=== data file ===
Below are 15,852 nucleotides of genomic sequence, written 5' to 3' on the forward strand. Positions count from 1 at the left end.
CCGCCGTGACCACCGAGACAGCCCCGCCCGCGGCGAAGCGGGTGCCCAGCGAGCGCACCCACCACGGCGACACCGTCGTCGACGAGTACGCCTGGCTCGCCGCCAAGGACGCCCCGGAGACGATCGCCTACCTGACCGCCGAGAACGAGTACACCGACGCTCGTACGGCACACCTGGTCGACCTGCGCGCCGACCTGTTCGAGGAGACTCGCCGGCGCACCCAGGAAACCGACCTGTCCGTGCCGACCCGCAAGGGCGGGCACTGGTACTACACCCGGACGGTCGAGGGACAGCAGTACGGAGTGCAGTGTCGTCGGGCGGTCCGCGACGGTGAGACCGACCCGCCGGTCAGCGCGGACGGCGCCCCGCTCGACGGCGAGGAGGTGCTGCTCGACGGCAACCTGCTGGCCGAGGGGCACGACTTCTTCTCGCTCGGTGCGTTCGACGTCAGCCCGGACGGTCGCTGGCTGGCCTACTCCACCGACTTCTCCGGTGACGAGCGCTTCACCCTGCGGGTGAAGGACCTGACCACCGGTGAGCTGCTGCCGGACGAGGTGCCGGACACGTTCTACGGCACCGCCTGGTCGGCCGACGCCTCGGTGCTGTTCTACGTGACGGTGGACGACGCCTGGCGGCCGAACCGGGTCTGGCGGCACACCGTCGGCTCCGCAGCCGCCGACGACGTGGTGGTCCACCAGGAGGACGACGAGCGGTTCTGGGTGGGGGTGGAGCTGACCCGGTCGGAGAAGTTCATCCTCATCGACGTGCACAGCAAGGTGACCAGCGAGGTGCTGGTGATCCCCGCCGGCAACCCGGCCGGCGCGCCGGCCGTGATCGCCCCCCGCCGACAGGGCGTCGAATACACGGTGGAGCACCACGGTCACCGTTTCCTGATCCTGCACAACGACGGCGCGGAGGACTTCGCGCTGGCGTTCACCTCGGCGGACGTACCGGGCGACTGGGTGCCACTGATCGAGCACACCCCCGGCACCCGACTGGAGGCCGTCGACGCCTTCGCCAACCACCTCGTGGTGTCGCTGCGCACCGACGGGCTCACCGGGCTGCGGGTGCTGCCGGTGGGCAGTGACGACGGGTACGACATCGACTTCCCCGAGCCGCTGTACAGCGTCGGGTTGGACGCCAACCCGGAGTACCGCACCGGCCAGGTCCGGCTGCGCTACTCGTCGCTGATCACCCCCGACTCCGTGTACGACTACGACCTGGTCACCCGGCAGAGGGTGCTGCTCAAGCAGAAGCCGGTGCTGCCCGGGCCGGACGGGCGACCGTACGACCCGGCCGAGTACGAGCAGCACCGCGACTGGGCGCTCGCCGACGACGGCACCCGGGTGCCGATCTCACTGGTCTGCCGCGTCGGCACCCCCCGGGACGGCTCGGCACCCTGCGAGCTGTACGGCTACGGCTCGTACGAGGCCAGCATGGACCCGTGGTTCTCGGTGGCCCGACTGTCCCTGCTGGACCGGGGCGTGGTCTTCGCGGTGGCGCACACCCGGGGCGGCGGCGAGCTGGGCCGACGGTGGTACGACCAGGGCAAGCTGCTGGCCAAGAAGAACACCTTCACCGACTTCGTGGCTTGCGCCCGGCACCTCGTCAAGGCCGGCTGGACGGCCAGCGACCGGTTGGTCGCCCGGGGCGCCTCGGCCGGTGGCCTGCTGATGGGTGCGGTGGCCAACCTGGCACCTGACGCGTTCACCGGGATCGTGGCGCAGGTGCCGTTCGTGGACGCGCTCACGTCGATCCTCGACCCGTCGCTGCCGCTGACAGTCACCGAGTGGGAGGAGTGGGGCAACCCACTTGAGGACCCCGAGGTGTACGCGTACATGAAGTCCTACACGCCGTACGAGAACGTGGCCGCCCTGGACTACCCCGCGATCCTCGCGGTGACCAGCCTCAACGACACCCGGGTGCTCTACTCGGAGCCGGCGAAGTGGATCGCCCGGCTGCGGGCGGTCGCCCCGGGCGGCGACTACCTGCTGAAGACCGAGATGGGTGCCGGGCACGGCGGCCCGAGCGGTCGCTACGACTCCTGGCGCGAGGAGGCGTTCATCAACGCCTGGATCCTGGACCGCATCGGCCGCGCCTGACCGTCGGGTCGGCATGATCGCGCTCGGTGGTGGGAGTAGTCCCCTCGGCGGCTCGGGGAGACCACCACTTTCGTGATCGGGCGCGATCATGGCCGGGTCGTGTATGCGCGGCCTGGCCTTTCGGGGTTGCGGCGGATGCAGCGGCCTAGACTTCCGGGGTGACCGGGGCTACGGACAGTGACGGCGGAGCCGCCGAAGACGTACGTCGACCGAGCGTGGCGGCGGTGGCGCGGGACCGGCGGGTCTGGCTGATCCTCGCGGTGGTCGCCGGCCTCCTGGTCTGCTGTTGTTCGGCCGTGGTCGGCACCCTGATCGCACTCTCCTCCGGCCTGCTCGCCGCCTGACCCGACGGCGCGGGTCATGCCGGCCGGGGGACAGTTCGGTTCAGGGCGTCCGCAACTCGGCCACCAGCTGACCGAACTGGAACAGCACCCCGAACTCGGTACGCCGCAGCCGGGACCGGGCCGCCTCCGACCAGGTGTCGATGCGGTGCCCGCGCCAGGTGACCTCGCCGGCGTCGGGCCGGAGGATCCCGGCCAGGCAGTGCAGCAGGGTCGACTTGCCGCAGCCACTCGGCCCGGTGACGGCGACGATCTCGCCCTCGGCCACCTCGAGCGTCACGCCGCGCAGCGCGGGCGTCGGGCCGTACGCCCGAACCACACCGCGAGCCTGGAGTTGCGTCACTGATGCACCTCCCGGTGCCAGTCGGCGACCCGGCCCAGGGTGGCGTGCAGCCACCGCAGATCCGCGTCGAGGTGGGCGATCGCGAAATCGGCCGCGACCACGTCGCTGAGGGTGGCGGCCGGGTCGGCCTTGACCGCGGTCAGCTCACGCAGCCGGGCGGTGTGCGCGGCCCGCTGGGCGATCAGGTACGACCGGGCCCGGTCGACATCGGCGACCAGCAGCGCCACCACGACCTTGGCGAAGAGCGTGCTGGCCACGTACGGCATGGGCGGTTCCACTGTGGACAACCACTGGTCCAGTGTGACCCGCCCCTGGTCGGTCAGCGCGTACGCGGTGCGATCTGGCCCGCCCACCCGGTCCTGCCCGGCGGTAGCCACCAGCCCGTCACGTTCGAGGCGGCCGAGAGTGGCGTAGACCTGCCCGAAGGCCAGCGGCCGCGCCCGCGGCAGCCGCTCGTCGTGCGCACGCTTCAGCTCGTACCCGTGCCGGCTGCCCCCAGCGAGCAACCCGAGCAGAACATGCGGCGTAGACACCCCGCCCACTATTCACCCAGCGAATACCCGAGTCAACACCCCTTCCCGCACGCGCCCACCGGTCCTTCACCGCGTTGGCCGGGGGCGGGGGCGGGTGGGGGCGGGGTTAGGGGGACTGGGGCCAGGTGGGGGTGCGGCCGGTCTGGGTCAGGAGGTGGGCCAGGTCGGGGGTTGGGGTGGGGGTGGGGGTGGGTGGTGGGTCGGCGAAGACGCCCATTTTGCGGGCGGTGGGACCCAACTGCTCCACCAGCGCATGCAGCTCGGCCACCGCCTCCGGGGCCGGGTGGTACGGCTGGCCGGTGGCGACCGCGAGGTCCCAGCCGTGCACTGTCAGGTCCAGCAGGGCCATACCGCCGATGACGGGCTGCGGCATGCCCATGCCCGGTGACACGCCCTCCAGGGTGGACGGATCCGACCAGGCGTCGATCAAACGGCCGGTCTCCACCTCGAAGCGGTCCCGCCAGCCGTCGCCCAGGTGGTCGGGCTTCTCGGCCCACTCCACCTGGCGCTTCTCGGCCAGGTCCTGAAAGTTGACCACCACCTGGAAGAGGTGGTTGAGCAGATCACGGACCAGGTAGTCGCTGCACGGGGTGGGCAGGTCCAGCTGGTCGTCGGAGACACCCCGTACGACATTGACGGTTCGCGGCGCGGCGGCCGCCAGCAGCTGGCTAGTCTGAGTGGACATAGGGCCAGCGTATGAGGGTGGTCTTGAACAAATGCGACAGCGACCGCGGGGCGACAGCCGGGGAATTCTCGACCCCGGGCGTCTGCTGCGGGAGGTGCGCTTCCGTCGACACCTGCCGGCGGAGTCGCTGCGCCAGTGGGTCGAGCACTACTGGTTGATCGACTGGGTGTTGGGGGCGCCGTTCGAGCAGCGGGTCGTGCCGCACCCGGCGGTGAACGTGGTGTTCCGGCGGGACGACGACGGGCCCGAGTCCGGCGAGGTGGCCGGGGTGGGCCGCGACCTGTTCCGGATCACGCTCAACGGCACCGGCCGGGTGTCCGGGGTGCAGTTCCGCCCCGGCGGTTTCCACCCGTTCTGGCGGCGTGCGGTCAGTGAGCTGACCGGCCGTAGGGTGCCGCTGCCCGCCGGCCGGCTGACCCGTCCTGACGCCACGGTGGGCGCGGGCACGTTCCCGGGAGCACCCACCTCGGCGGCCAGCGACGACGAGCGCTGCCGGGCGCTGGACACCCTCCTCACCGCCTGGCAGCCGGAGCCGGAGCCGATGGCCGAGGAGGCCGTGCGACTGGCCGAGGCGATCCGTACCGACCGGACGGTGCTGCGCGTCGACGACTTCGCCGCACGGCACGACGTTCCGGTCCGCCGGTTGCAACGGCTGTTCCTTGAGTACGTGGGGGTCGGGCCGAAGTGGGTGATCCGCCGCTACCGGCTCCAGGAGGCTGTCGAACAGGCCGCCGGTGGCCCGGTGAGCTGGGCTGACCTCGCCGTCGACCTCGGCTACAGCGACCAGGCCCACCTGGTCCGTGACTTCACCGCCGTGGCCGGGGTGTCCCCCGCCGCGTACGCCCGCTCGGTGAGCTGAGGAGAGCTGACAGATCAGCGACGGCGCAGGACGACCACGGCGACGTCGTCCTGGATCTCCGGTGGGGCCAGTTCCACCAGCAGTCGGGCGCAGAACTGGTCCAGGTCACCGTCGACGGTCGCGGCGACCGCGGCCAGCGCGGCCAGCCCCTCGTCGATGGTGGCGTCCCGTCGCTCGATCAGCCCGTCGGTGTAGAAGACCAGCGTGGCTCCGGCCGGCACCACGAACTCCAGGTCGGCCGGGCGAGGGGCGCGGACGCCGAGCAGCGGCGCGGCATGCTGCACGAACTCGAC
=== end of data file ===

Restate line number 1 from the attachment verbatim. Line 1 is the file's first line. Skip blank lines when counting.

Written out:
Below are 15,852 nucleotides of genomic sequence, written 5' to 3' on the forward strand. Positions count from 1 at the left end.